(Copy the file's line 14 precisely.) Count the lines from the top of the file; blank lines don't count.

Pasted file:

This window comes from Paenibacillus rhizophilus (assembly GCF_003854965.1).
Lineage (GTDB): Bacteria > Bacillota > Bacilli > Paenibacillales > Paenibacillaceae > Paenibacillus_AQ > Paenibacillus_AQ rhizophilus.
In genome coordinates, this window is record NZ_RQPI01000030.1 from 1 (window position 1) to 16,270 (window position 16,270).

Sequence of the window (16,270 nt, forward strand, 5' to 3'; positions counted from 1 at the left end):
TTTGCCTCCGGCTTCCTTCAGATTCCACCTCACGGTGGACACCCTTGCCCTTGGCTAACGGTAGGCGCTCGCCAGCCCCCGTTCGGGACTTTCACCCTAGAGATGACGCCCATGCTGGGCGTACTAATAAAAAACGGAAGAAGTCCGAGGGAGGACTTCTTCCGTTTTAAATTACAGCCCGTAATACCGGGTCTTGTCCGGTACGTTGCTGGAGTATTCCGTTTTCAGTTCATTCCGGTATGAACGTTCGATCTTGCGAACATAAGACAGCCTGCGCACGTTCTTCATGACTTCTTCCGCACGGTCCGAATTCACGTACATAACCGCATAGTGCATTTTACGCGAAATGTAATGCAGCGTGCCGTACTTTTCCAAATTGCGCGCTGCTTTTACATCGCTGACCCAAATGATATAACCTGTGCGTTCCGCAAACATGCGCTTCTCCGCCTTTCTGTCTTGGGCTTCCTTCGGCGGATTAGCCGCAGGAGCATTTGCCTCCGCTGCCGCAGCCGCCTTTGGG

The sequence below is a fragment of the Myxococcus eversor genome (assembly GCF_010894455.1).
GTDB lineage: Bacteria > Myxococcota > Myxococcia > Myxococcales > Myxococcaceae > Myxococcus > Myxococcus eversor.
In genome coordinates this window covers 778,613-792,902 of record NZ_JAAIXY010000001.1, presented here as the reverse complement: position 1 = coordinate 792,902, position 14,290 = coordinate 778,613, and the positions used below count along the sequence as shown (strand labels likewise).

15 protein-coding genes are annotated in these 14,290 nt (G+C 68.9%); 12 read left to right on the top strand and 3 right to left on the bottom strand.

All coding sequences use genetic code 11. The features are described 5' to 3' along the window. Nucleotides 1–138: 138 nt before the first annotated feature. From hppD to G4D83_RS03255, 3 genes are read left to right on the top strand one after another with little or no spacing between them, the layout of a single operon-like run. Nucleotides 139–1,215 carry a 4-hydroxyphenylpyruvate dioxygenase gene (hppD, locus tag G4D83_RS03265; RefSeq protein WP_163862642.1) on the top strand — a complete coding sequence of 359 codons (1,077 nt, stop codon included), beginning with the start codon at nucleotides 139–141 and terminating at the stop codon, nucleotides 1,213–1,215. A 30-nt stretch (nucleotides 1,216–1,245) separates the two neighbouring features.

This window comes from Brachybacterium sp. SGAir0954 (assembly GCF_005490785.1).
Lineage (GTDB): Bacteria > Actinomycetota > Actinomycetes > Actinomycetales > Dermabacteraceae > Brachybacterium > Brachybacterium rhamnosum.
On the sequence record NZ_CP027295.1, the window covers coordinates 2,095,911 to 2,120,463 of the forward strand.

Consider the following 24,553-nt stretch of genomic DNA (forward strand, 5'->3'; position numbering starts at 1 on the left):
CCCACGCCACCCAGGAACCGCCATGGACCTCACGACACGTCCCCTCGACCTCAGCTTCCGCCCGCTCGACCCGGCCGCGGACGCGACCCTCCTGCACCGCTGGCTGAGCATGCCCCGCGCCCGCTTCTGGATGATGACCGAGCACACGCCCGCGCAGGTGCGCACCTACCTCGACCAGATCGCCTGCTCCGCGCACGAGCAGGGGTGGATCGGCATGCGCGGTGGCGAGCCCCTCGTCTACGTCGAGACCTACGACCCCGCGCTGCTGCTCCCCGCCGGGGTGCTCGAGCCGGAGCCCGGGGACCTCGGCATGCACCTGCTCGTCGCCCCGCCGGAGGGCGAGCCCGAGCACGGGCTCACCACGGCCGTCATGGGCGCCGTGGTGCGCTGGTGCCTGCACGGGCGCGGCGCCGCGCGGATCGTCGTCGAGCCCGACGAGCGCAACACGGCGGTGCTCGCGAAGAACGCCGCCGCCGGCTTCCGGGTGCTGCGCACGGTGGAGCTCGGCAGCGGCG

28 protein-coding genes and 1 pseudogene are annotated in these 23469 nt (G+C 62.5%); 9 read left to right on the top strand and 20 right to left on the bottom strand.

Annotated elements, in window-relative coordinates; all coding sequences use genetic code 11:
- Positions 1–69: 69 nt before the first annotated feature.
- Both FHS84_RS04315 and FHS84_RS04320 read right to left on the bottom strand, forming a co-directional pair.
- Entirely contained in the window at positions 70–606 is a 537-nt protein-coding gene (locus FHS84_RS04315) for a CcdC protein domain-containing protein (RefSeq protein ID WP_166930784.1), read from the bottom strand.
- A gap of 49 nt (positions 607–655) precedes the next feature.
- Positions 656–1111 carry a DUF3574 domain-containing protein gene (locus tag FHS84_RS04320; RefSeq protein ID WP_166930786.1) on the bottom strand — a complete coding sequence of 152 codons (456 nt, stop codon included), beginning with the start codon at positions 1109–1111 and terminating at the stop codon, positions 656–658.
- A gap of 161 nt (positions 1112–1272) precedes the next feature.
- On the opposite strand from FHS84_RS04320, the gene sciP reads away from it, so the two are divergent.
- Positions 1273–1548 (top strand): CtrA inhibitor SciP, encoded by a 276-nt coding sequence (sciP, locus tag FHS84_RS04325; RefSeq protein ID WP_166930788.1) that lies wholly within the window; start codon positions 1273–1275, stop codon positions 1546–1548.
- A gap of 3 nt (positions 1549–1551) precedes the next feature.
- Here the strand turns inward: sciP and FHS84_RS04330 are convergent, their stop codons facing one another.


Consider the following 24,553-nt stretch of genomic DNA (forward strand, 5'->3'; position numbering starts at 1 on the left):